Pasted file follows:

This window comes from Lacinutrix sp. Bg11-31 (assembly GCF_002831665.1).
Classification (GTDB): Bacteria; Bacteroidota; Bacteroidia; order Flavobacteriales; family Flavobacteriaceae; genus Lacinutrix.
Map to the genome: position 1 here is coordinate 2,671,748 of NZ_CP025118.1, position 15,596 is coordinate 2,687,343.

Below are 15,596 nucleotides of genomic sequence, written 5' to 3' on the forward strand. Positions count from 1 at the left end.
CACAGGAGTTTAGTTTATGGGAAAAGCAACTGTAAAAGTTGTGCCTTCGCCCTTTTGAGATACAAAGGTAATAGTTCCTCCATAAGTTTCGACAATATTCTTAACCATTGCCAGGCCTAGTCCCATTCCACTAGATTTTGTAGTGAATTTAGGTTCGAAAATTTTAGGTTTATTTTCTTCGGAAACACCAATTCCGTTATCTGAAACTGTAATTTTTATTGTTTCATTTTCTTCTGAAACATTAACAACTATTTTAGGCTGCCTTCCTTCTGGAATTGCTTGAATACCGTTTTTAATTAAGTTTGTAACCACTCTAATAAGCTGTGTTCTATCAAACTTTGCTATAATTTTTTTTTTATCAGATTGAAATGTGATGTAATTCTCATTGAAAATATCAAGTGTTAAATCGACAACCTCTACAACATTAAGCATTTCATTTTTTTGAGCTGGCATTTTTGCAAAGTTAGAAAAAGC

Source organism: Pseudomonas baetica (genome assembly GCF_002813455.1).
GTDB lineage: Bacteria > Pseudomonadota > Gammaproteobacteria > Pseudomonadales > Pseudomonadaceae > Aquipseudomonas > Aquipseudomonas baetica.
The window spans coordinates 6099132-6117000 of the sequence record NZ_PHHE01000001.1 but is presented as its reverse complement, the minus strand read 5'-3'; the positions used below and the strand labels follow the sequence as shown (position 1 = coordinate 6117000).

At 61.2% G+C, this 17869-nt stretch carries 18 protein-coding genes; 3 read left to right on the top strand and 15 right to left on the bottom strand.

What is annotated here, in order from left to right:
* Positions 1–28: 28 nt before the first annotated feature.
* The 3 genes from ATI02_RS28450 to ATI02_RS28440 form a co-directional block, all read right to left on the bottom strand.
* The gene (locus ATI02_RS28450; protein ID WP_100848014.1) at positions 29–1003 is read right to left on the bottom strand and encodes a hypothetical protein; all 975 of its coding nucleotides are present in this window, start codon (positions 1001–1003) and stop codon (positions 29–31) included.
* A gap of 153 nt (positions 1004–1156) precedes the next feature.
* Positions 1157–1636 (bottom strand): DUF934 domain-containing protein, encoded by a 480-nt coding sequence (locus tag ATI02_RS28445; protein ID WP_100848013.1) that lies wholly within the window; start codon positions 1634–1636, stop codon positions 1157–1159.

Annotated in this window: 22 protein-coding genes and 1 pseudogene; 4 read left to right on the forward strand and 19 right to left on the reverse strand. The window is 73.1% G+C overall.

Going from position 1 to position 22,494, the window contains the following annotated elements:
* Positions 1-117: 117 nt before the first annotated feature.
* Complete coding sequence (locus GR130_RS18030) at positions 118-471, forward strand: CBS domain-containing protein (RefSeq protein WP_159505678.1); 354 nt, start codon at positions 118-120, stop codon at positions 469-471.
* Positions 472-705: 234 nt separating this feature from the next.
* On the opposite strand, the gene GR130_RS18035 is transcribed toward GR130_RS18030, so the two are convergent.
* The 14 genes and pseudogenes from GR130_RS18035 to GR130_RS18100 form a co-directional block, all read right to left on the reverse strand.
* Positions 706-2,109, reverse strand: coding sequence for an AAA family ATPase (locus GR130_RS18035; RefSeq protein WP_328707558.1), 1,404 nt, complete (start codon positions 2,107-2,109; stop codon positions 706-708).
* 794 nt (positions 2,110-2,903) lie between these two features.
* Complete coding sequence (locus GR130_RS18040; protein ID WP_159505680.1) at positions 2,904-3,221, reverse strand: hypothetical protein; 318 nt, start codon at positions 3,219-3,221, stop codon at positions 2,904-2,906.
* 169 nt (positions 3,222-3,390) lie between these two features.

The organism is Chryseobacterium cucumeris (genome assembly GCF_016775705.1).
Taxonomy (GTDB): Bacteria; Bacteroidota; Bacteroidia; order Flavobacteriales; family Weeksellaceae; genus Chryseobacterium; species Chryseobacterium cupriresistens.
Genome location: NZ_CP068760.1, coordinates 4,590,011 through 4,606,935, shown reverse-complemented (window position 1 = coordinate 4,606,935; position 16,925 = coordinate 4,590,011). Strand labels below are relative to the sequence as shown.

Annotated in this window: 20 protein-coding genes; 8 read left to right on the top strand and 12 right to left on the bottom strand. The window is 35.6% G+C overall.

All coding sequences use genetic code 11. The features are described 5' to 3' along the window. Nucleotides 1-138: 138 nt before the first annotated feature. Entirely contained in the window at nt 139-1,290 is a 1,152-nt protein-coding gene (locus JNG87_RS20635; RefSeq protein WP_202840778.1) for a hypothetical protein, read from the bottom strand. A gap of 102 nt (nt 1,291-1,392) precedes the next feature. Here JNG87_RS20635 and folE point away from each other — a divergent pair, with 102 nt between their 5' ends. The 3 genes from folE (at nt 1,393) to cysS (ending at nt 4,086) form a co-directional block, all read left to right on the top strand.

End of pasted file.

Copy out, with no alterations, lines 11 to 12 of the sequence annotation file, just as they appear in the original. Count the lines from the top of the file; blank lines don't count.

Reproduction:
* Positions 1–28: 28 nt before the first annotated feature.
* The 3 genes from ATI02_RS28450 to ATI02_RS28440 form a co-directional block, all read right to left on the bottom strand.